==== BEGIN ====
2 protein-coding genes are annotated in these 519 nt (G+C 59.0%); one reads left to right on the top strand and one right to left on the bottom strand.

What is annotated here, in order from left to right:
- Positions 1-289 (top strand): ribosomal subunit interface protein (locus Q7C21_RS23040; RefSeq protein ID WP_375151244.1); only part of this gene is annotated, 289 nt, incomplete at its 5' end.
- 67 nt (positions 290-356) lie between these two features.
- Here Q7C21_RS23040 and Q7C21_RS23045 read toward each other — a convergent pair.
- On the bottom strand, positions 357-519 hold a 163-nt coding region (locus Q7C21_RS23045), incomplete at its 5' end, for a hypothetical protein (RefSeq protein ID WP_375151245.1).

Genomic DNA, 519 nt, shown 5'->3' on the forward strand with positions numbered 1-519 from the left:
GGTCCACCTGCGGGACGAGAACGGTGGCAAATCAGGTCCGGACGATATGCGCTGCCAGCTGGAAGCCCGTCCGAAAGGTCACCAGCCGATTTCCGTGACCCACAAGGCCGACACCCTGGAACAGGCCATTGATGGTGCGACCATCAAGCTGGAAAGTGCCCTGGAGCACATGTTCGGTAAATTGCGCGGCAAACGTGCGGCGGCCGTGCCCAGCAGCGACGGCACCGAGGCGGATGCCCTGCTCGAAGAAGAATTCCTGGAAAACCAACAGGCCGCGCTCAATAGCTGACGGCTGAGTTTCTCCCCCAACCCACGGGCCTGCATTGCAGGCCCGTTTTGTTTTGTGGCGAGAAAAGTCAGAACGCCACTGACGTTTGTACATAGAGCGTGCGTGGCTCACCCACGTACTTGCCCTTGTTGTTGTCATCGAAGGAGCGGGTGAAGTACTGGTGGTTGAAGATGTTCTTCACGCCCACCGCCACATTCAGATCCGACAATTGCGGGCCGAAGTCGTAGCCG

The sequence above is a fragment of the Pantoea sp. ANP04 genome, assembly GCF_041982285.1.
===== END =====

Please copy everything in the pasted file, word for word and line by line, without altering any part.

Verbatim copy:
2 protein-coding genes are annotated in these 519 nt (G+C 59.0%); one reads left to right on the top strand and one right to left on the bottom strand.

What is annotated here, in order from left to right:
- Positions 1-289 (top strand): ribosomal subunit interface protein (locus Q7C21_RS23040; RefSeq protein ID WP_375151244.1); only part of this gene is annotated, 289 nt, incomplete at its 5' end.
- 67 nt (positions 290-356) lie between these two features.
- Here Q7C21_RS23040 and Q7C21_RS23045 read toward each other — a convergent pair.
- On the bottom strand, positions 357-519 hold a 163-nt coding region (locus Q7C21_RS23045), incomplete at its 5' end, for a hypothetical protein (RefSeq protein ID WP_375151245.1).

Genomic DNA, 519 nt, shown 5'->3' on the forward strand with positions numbered 1-519 from the left:
GGTCCACCTGCGGGACGAGAACGGTGGCAAATCAGGTCCGGACGATATGCGCTGCCAGCTGGAAGCCCGTCCGAAAGGTCACCAGCCGATTTCCGTGACCCACAAGGCCGACACCCTGGAACAGGCCATTGATGGTGCGACCATCAAGCTGGAAAGTGCCCTGGAGCACATGTTCGGTAAATTGCGCGGCAAACGTGCGGCGGCCGTGCCCAGCAGCGACGGCACCGAGGCGGATGCCCTGCTCGAAGAAGAATTCCTGGAAAACCAACAGGCCGCGCTCAATAGCTGACGGCTGAGTTTCTCCCCCAACCCACGGGCCTGCATTGCAGGCCCGTTTTGTTTTGTGGCGAGAAAAGTCAGAACGCCACTGACGTTTGTACATAGAGCGTGCGTGGCTCACCCACGTACTTGCCCTTGTTGTTGTCATCGAAGGAGCGGGTGAAGTACTGGTGGTTGAAGATGTTCTTCACGCCCACCGCCACATTCAGATCCGACAATTGCGGGCCGAAGTCGTAGCCG

The sequence above is a fragment of the Pantoea sp. ANP04 genome, assembly GCF_041982285.1.